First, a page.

Journal Express, Knoxville, IA

March 20, 2013

TC alum Hoy creating the next 'muscle car' for Ford

By Steve Woodhouse Editor
The Journal Express

---- — The dream of driving a car with 662 horsepower, capable of reaching speeds of over 200 miles per hour is a reality, thanks in part to Attica native Bryan Hoy.

Hoy is a 1987 Twin Cedars High School alumnus. While back in town for a class reunion, Hoy, a Product Development Engineer for the Ford Motor Company’s Powertrain Special Vehicle Team, entertained a group of nearly 30 Mustang enthusiasts in Pella, sharing stories of the great things the 2013 Shelby is capable of.

“I’ve always been a car guy,” Hoy said. He grew upon a farm, one in which equipment would occasionally require some engine work, which he would perform himself. As he grew up, Hoy began working on other vehicles, including a race car he once drove at the Knoxville Raceway.

Hoy attended Iowa State University, along with his high school sweetheart, Sherri (daughter of Roger Westra of Pella). The two were married in Ames and now have three children.

He first went to work for Ford in 2000 in the engine manufacturing department. In 2007, he moved into product development, before being laid off in 2008. His layoff, which he learned about shortly after the tornado hit his family’s farm in Attica, lasted for 18 months. In that time, he performed some freelance work. Overall, he and Sherri got by on savings and her pay as a Microsoft employee. The conservative upbringing he received in Marion County helped them out financially.

While he was unemployed, he heard about an opening on the Special Vehicle Team at Ford. He called a friend to see about applying for the job, only to find out his friend was the one who would be replaced.

“He said, ‘I know all about it, because that’s my job,’” Hoy recalls. He was brought in on a contract, then rehired to full-time status after six months.

Hoy takes pride in working for Ford, the only Detroit-based American auto manufacturer that did not accept a federal bailout. Hoy says this has also given the company a competitive advantage, as the federal government placed some restrictions on the kinds of vehicles the other two of the big three — General Motors and Chrysler – can develop.

“(Ford) has done pretty well as far as managing,” Hoy said. “Ford probably came back sooner because they had more products in the pipeline.” The company may be hiring between 2,000-3,000 more employees soon. One of the Ford vehicles that could have been jeopardized by a bailout is also one of its most successful, the F-150 truck. Though Ford continues to produce this truck, Hoy says the company offers many other vehicles with a high fuel economy.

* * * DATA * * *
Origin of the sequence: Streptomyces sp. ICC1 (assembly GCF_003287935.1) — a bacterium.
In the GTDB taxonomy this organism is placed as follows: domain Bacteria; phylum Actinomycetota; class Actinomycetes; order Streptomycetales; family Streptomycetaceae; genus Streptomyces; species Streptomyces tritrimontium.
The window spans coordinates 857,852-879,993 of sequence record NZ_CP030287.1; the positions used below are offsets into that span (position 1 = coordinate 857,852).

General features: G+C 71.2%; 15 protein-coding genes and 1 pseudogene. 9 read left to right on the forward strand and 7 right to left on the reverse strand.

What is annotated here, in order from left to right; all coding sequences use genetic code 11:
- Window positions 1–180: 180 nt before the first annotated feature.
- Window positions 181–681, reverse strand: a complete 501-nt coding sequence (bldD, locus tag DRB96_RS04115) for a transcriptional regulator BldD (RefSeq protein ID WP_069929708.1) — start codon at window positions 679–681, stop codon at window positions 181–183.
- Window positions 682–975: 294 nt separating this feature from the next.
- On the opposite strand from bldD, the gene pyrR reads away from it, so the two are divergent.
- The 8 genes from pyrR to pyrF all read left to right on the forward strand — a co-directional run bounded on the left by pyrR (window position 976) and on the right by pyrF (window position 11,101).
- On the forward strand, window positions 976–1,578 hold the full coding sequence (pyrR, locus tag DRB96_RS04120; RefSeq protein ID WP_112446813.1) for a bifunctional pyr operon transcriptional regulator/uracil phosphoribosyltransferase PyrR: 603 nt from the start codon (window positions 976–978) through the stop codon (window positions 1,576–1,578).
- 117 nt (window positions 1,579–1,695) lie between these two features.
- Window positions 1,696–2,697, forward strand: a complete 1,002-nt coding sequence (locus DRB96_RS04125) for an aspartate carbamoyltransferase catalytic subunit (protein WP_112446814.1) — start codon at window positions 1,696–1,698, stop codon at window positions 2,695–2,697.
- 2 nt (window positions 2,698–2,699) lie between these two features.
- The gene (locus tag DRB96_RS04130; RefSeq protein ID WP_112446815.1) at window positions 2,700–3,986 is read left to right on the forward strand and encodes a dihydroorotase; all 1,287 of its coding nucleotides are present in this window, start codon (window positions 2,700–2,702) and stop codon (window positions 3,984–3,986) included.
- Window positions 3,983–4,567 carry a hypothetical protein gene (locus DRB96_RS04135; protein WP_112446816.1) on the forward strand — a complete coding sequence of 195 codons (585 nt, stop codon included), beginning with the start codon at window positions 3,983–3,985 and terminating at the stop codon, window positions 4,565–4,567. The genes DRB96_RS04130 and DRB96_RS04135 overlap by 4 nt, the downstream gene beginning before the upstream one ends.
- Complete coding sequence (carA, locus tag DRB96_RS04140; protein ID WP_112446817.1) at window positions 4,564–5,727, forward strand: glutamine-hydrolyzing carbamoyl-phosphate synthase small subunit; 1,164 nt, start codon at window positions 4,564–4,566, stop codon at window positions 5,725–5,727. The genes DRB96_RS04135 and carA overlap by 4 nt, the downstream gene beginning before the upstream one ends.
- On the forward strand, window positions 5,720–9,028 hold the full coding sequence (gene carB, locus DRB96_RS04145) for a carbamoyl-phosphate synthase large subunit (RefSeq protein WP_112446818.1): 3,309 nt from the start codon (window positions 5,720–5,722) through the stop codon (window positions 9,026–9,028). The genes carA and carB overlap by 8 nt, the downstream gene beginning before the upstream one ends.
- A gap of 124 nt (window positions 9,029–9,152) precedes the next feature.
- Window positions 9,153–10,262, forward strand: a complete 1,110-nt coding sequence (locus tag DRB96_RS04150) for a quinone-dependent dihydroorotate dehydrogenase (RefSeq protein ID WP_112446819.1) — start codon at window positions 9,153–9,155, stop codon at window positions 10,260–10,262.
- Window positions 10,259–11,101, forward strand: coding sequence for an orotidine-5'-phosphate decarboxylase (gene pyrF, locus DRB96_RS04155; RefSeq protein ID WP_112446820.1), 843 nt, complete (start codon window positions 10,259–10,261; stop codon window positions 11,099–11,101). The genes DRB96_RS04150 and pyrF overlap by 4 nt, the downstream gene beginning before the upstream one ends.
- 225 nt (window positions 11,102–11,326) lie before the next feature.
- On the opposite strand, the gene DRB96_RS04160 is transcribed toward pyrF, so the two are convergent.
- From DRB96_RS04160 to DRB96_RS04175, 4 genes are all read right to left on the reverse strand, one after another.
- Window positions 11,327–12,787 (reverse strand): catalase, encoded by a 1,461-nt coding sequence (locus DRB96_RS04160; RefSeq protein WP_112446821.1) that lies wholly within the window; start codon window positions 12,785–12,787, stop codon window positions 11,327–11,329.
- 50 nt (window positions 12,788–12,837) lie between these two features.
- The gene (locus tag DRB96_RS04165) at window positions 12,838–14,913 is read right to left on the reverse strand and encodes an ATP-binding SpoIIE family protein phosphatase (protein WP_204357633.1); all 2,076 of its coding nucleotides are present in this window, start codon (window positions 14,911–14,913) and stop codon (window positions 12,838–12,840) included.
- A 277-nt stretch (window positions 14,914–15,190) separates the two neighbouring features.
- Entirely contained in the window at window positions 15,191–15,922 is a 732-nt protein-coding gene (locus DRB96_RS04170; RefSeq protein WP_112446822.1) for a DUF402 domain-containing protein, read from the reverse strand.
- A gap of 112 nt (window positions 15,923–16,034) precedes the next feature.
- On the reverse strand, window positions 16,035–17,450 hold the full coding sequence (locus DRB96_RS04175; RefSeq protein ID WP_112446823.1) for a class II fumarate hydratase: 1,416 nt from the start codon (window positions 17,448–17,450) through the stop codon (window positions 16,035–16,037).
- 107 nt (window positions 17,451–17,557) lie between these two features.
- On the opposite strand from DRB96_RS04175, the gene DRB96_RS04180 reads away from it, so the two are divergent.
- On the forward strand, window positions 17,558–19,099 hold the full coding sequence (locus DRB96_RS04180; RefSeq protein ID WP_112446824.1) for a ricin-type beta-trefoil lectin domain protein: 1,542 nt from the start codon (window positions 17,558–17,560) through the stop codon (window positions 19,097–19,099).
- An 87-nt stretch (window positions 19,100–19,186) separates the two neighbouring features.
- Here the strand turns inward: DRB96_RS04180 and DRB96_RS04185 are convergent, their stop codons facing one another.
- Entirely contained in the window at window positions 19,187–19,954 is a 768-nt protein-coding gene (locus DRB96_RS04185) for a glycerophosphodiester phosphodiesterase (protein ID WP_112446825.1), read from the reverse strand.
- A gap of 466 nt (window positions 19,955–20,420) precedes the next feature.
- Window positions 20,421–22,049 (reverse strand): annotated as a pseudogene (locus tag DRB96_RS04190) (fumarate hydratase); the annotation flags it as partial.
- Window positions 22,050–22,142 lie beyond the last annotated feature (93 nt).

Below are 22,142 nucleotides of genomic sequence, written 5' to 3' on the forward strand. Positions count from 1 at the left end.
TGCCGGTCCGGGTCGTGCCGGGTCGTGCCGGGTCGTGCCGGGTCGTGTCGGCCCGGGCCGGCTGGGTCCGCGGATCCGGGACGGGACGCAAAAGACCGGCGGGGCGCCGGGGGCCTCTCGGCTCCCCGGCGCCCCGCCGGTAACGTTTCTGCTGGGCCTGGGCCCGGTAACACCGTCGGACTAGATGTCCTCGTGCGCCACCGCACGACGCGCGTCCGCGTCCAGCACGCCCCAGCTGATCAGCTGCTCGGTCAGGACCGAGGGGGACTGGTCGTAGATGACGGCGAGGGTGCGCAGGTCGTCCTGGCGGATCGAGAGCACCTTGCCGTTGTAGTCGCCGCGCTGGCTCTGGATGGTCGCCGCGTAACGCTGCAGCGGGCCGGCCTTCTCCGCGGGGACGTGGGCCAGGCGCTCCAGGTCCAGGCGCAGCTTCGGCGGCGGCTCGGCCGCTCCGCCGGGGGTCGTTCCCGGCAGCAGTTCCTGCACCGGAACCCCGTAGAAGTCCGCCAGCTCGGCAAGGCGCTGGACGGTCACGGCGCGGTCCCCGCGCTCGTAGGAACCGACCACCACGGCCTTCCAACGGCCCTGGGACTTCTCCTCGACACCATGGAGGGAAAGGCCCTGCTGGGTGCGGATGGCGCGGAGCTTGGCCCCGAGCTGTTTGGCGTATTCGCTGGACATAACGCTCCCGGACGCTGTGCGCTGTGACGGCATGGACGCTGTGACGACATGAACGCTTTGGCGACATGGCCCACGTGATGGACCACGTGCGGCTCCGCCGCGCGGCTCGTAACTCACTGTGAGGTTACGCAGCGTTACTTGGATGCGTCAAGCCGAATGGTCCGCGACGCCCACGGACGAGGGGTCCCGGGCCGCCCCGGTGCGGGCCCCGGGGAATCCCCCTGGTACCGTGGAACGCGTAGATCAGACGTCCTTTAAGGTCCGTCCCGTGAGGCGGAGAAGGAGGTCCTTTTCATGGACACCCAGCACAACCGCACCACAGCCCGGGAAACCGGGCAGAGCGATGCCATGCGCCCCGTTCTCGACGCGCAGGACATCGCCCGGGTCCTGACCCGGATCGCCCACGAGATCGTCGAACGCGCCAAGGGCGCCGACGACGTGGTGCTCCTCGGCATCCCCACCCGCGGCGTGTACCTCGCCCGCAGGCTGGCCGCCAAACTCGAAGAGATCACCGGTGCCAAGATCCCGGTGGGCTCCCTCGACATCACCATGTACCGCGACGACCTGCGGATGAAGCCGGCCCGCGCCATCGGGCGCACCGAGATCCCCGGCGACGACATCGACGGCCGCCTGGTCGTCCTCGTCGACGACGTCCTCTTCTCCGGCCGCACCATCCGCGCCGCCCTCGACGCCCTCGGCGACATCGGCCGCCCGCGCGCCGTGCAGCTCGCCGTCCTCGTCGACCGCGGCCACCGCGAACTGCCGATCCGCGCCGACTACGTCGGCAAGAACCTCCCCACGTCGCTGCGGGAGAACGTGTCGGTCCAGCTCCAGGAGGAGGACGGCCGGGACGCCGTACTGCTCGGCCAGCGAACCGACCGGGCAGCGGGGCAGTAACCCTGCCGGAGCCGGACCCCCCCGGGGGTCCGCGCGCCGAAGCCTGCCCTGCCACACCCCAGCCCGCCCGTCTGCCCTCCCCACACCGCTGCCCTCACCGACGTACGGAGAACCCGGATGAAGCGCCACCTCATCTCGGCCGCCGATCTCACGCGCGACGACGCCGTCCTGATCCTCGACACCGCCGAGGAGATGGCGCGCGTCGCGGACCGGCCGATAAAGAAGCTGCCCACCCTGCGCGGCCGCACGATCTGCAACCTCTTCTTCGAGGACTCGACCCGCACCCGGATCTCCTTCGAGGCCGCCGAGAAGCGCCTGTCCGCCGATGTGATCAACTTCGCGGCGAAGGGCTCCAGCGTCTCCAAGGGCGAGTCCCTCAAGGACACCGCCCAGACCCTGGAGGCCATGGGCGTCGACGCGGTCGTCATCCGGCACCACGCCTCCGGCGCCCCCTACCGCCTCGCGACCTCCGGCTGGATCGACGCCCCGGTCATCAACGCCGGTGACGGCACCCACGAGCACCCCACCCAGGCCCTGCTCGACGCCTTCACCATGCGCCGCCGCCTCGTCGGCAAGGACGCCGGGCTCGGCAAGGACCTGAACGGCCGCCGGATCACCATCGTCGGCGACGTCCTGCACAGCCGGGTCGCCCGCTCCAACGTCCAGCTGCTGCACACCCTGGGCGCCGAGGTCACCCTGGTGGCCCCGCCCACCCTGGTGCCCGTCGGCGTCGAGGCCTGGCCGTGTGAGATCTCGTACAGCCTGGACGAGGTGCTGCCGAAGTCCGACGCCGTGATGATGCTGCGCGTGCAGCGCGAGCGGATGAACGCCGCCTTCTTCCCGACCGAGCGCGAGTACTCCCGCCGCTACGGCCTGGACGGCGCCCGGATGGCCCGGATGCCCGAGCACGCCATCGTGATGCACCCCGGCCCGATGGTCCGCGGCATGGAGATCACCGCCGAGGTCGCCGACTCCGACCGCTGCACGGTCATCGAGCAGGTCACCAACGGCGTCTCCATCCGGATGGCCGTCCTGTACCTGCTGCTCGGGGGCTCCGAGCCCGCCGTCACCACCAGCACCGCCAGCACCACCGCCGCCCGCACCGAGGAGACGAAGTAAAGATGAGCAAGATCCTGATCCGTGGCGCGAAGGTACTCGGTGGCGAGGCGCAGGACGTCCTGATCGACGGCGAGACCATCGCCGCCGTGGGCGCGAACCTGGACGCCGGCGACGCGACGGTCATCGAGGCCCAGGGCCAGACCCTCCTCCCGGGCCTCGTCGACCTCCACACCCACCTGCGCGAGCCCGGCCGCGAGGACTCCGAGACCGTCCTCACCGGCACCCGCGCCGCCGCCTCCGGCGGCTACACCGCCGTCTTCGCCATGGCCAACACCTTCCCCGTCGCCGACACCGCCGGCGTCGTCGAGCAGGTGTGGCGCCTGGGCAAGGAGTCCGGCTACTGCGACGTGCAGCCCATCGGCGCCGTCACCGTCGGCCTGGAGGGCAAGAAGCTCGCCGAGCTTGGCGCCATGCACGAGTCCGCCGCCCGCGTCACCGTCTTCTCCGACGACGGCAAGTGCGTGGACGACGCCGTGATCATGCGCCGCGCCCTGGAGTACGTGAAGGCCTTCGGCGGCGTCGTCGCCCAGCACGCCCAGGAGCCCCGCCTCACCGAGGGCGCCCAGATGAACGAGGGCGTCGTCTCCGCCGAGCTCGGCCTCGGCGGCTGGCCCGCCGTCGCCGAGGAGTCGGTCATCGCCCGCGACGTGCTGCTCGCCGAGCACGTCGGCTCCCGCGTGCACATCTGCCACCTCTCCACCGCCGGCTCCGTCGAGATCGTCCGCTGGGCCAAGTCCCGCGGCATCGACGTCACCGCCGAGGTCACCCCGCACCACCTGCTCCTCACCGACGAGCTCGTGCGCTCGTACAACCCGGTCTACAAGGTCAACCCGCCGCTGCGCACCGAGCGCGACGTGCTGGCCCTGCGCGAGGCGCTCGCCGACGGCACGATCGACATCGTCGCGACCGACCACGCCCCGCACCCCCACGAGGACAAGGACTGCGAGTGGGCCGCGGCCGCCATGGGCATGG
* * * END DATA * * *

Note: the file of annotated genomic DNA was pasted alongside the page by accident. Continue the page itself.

Each vehicle is considered for its potential to sell, including the Shelby, which Hoy and his team have developed. As a group, they looked at the value and performance, with an understanding that there are, and will always be, Mustang lovers.

“We have to make it sell as a market equation,” Hoy said. The days are gone in which a car company can produce program vehicles without ensuring there would be a market for them.

Hoy said the Shelby’s target market is wide, including those who are financially set, die-hard racers and guys who just want to show off their cars. All 2013 Shelby owners will be able to tell people they own the world’s most powerful V-8 engine — with a warranty.

One of the benefits of his job is that he gets to test drive these vehicles. The Shelby has been taken to numerous tracks around the country, and the world, to see how it handles and what it can do.

The final product delivered to dealership rarely, if ever, completely matches the original concept design. Every piece of the vehicle, according to Hoy, will be tweaked and improved before the car is taken to the assembly line.

Cooperation and teamwork are necessary when developing a new vehicle. Hoy says he can serve as a sounding board, or intermediary, between different departments during the process. Like any job, Hoy said this occupation can have its challenges and can get frustrating.

Inspiration for entering this line of work can be traced back to TCHS. Hoy remembers shop teacher Jim Severe was a Mustang enthusiast. He also credits inspiration from all science, shop and ag teachers at TCHS.

Hoy calls himself a “truck guy,” and remembers having three in his lifetime. The 2013 Shelby Mustang is about as close to Hoy’s dream car as he can imagine.

“It would be cool to have one of the Shelbys,” Hoy said. For those thinking about buying one, he said the car will never be cheaper than what it is priced at when brand new.

When not working, Hoy enjoys camping with his family. The drive from their home in South Lyon, Mich., to Attica, takes about 10 hours. He still tries to get back four to five times each year.

Hoy is living his dream, doing what he has always loved to do. He does not take the credit for his success.

“God gave me the desire to work on cars,” Hoy said. He added that God’s grace and plan are the only ways he has been able to achieve what he has. Developing cars for Ford, he adds, is a total team effort, and he is one piece of a large puzzle that makes new vehicles a reality.